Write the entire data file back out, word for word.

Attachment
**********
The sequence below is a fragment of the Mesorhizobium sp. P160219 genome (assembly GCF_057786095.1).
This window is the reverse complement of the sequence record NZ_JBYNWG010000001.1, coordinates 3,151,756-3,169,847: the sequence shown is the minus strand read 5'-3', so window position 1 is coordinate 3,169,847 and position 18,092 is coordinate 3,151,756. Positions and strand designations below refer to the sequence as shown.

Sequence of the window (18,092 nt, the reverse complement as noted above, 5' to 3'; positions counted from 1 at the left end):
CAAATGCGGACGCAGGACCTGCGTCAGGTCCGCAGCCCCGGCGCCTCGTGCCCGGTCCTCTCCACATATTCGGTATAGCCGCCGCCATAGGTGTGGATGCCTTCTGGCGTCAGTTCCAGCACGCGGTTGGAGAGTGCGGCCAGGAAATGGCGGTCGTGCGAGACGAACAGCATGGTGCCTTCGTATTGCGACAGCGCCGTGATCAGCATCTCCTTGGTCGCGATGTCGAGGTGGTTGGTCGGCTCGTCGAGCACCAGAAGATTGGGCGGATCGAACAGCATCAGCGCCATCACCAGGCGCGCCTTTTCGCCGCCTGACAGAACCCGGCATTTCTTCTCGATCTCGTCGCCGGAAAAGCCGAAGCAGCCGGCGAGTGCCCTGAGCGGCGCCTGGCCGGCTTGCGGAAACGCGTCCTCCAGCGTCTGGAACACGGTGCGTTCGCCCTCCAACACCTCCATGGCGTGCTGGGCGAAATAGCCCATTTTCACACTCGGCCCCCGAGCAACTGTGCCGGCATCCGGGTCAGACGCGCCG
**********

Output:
The sequence below is a fragment of the Mesorhizobium sp. P160219 genome (assembly GCF_057786095.1).
This window is the reverse complement of the sequence record NZ_JBYNWG010000001.1, coordinates 3,151,756-3,169,847: the sequence shown is the minus strand read 5'-3', so window position 1 is coordinate 3,169,847 and position 18,092 is coordinate 3,151,756. Positions and strand designations below refer to the sequence as shown.

Sequence of the window (18,092 nt, the reverse complement as noted above, 5' to 3'; positions counted from 1 at the left end):
CAAATGCGGACGCAGGACCTGCGTCAGGTCCGCAGCCCCGGCGCCTCGTGCCCGGTCCTCTCCACATATTCGGTATAGCCGCCGCCATAGGTGTGGATGCCTTCTGGCGTCAGTTCCAGCACGCGGTTGGAGAGTGCGGCCAGGAAATGGCGGTCGTGCGAGACGAACAGCATGGTGCCTTCGTATTGCGACAGCGCCGTGATCAGCATCTCCTTGGTCGCGATGTCGAGGTGGTTGGTCGGCTCGTCGAGCACCAGAAGATTGGGCGGATCGAACAGCATCAGCGCCATCACCAGGCGCGCCTTTTCGCCGCCTGACAGAACCCGGCATTTCTTCTCGATCTCGTCGCCGGAAAAGCCGAAGCAGCCGGCGAGTGCCCTGAGCGGCGCCTGGCCGGCTTGCGGAAACGCGTCCTCCAGCGTCTGGAACACGGTGCGTTCGCCCTCCAACACCTCCATGGCGTGCTGGGCGAAATAGCCCATTTTCACACTCGGCCCCCGAGCAACTGTGCCGGCATCCGGGTCAGACGCGCCG